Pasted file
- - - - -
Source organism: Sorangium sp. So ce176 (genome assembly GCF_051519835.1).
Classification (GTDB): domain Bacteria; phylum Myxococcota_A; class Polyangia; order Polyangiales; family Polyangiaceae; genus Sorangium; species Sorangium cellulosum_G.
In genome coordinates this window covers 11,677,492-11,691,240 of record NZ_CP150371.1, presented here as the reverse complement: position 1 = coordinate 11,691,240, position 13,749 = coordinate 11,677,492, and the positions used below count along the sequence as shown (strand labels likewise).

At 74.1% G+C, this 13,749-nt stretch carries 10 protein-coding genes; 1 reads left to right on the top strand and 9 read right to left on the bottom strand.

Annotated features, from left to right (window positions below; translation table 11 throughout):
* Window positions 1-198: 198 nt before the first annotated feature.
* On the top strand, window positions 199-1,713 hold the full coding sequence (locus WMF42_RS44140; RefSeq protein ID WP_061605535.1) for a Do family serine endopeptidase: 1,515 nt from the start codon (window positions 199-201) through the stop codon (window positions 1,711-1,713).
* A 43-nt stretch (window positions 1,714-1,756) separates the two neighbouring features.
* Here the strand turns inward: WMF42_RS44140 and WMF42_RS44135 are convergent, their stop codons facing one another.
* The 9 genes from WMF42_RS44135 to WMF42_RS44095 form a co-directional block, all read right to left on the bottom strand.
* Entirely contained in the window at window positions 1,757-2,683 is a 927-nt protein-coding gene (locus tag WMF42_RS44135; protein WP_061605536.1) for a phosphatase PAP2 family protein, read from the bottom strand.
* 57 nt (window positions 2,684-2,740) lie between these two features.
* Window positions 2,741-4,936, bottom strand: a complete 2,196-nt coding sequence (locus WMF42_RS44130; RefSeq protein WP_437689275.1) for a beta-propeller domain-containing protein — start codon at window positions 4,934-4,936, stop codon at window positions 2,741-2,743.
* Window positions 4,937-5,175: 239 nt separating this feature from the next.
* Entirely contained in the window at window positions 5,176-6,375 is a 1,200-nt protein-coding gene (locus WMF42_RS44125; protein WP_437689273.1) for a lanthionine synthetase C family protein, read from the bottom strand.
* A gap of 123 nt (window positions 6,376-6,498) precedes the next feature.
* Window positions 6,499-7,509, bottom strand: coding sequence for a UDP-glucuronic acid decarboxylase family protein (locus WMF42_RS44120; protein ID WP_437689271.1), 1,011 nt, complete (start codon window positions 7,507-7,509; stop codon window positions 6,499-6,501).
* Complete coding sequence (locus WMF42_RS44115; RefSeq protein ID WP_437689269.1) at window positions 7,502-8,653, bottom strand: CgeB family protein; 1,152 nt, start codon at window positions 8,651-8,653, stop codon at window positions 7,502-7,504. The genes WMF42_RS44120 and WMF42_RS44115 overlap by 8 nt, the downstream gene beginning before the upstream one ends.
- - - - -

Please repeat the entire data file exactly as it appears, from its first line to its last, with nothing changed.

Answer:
Source organism: Sorangium sp. So ce176 (genome assembly GCF_051519835.1).
Classification (GTDB): domain Bacteria; phylum Myxococcota_A; class Polyangia; order Polyangiales; family Polyangiaceae; genus Sorangium; species Sorangium cellulosum_G.
In genome coordinates this window covers 11,677,492-11,691,240 of record NZ_CP150371.1, presented here as the reverse complement: position 1 = coordinate 11,691,240, position 13,749 = coordinate 11,677,492, and the positions used below count along the sequence as shown (strand labels likewise).

At 74.1% G+C, this 13,749-nt stretch carries 10 protein-coding genes; 1 reads left to right on the top strand and 9 read right to left on the bottom strand.

Annotated features, from left to right (window positions below; translation table 11 throughout):
* Window positions 1-198: 198 nt before the first annotated feature.
* On the top strand, window positions 199-1,713 hold the full coding sequence (locus WMF42_RS44140; RefSeq protein ID WP_061605535.1) for a Do family serine endopeptidase: 1,515 nt from the start codon (window positions 199-201) through the stop codon (window positions 1,711-1,713).
* A 43-nt stretch (window positions 1,714-1,756) separates the two neighbouring features.
* Here the strand turns inward: WMF42_RS44140 and WMF42_RS44135 are convergent, their stop codons facing one another.
* The 9 genes from WMF42_RS44135 to WMF42_RS44095 form a co-directional block, all read right to left on the bottom strand.
* Entirely contained in the window at window positions 1,757-2,683 is a 927-nt protein-coding gene (locus tag WMF42_RS44135; protein WP_061605536.1) for a phosphatase PAP2 family protein, read from the bottom strand.
* 57 nt (window positions 2,684-2,740) lie between these two features.
* Window positions 2,741-4,936, bottom strand: a complete 2,196-nt coding sequence (locus WMF42_RS44130; RefSeq protein WP_437689275.1) for a beta-propeller domain-containing protein — start codon at window positions 4,934-4,936, stop codon at window positions 2,741-2,743.
* Window positions 4,937-5,175: 239 nt separating this feature from the next.
* Entirely contained in the window at window positions 5,176-6,375 is a 1,200-nt protein-coding gene (locus WMF42_RS44125; protein WP_437689273.1) for a lanthionine synthetase C family protein, read from the bottom strand.
* A gap of 123 nt (window positions 6,376-6,498) precedes the next feature.
* Window positions 6,499-7,509, bottom strand: coding sequence for a UDP-glucuronic acid decarboxylase family protein (locus WMF42_RS44120; protein ID WP_437689271.1), 1,011 nt, complete (start codon window positions 7,507-7,509; stop codon window positions 6,499-6,501).
* Complete coding sequence (locus WMF42_RS44115; RefSeq protein ID WP_437689269.1) at window positions 7,502-8,653, bottom strand: CgeB family protein; 1,152 nt, start codon at window positions 8,651-8,653, stop codon at window positions 7,502-7,504. The genes WMF42_RS44120 and WMF42_RS44115 overlap by 8 nt, the downstream gene beginning before the upstream one ends.